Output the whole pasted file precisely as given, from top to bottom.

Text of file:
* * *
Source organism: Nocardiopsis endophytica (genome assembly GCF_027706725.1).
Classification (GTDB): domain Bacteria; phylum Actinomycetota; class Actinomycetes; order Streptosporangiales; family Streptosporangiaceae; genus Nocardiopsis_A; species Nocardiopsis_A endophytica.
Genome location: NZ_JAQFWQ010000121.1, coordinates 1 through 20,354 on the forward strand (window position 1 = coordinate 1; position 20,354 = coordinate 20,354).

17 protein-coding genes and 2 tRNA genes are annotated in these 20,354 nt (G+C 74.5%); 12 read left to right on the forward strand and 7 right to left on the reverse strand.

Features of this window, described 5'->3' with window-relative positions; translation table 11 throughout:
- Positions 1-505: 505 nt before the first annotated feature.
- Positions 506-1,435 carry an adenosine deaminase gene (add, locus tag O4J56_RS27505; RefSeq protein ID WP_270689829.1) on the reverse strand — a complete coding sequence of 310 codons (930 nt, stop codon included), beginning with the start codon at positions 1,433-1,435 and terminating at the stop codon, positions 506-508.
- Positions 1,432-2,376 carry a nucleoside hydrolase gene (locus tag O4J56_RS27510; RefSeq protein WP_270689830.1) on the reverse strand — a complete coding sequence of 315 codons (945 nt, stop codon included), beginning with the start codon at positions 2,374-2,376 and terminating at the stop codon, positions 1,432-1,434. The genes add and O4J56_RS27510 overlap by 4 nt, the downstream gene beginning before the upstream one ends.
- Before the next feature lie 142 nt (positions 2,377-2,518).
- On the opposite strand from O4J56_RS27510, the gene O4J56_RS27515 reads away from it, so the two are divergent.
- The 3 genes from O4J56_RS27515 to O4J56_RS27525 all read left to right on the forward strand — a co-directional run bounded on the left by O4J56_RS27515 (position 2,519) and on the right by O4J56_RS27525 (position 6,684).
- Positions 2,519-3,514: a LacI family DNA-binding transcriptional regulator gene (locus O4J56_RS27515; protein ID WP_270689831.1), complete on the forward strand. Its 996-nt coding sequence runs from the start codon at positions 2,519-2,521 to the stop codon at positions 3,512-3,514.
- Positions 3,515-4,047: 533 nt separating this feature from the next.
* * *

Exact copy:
Source organism: Nocardiopsis endophytica (genome assembly GCF_027706725.1).
Classification (GTDB): domain Bacteria; phylum Actinomycetota; class Actinomycetes; order Streptosporangiales; family Streptosporangiaceae; genus Nocardiopsis_A; species Nocardiopsis_A endophytica.
Genome location: NZ_JAQFWQ010000121.1, coordinates 1 through 20,354 on the forward strand (window position 1 = coordinate 1; position 20,354 = coordinate 20,354).

17 protein-coding genes and 2 tRNA genes are annotated in these 20,354 nt (G+C 74.5%); 12 read left to right on the forward strand and 7 right to left on the reverse strand.

Features of this window, described 5'->3' with window-relative positions; translation table 11 throughout:
- Positions 1-505: 505 nt before the first annotated feature.
- Positions 506-1,435 carry an adenosine deaminase gene (add, locus tag O4J56_RS27505; RefSeq protein ID WP_270689829.1) on the reverse strand — a complete coding sequence of 310 codons (930 nt, stop codon included), beginning with the start codon at positions 1,433-1,435 and terminating at the stop codon, positions 506-508.
- Positions 1,432-2,376 carry a nucleoside hydrolase gene (locus tag O4J56_RS27510; RefSeq protein WP_270689830.1) on the reverse strand — a complete coding sequence of 315 codons (945 nt, stop codon included), beginning with the start codon at positions 2,374-2,376 and terminating at the stop codon, positions 1,432-1,434. The genes add and O4J56_RS27510 overlap by 4 nt, the downstream gene beginning before the upstream one ends.
- Before the next feature lie 142 nt (positions 2,377-2,518).
- On the opposite strand from O4J56_RS27510, the gene O4J56_RS27515 reads away from it, so the two are divergent.
- The 3 genes from O4J56_RS27515 to O4J56_RS27525 all read left to right on the forward strand — a co-directional run bounded on the left by O4J56_RS27515 (position 2,519) and on the right by O4J56_RS27525 (position 6,684).
- Positions 2,519-3,514: a LacI family DNA-binding transcriptional regulator gene (locus O4J56_RS27515; protein ID WP_270689831.1), complete on the forward strand. Its 996-nt coding sequence runs from the start codon at positions 2,519-2,521 to the stop codon at positions 3,512-3,514.
- Positions 3,515-4,047: 533 nt separating this feature from the next.